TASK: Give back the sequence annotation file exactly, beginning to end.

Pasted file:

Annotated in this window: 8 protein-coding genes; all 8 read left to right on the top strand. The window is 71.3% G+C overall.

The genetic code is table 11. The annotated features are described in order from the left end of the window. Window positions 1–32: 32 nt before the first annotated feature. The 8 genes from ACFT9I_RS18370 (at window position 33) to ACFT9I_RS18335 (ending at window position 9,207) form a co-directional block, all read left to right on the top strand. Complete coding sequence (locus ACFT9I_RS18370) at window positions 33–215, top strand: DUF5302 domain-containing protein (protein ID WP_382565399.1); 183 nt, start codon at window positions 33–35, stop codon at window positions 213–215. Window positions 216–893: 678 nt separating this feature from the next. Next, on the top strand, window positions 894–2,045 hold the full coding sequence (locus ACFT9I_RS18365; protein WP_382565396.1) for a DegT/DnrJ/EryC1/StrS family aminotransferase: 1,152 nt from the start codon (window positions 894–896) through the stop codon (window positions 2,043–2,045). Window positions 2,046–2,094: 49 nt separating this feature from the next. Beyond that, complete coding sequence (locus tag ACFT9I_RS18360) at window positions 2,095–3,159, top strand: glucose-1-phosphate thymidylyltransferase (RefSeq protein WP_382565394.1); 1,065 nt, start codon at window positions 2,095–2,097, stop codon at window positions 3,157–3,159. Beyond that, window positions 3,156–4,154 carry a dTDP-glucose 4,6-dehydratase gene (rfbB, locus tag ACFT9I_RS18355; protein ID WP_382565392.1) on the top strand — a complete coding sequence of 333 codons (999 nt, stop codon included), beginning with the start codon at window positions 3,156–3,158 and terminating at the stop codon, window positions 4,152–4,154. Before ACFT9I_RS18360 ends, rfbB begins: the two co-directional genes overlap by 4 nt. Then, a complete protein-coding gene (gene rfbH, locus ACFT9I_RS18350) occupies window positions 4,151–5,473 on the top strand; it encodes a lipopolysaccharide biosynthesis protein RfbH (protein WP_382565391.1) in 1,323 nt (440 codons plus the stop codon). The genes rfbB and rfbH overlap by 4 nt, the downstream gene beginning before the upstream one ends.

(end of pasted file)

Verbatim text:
Annotated in this window: 8 protein-coding genes; all 8 read left to right on the top strand. The window is 71.3% G+C overall.

The genetic code is table 11. The annotated features are described in order from the left end of the window. Window positions 1–32: 32 nt before the first annotated feature. The 8 genes from ACFT9I_RS18370 (at window position 33) to ACFT9I_RS18335 (ending at window position 9,207) form a co-directional block, all read left to right on the top strand. Complete coding sequence (locus ACFT9I_RS18370) at window positions 33–215, top strand: DUF5302 domain-containing protein (protein ID WP_382565399.1); 183 nt, start codon at window positions 33–35, stop codon at window positions 213–215. Window positions 216–893: 678 nt separating this feature from the next. Next, on the top strand, window positions 894–2,045 hold the full coding sequence (locus ACFT9I_RS18365; protein WP_382565396.1) for a DegT/DnrJ/EryC1/StrS family aminotransferase: 1,152 nt from the start codon (window positions 894–896) through the stop codon (window positions 2,043–2,045). Window positions 2,046–2,094: 49 nt separating this feature from the next. Beyond that, complete coding sequence (locus tag ACFT9I_RS18360) at window positions 2,095–3,159, top strand: glucose-1-phosphate thymidylyltransferase (RefSeq protein WP_382565394.1); 1,065 nt, start codon at window positions 2,095–2,097, stop codon at window positions 3,157–3,159. Beyond that, window positions 3,156–4,154 carry a dTDP-glucose 4,6-dehydratase gene (rfbB, locus tag ACFT9I_RS18355; protein ID WP_382565392.1) on the top strand — a complete coding sequence of 333 codons (999 nt, stop codon included), beginning with the start codon at window positions 3,156–3,158 and terminating at the stop codon, window positions 4,152–4,154. Before ACFT9I_RS18360 ends, rfbB begins: the two co-directional genes overlap by 4 nt. Then, a complete protein-coding gene (gene rfbH, locus ACFT9I_RS18350) occupies window positions 4,151–5,473 on the top strand; it encodes a lipopolysaccharide biosynthesis protein RfbH (protein WP_382565391.1) in 1,323 nt (440 codons plus the stop codon). The genes rfbB and rfbH overlap by 4 nt, the downstream gene beginning before the upstream one ends.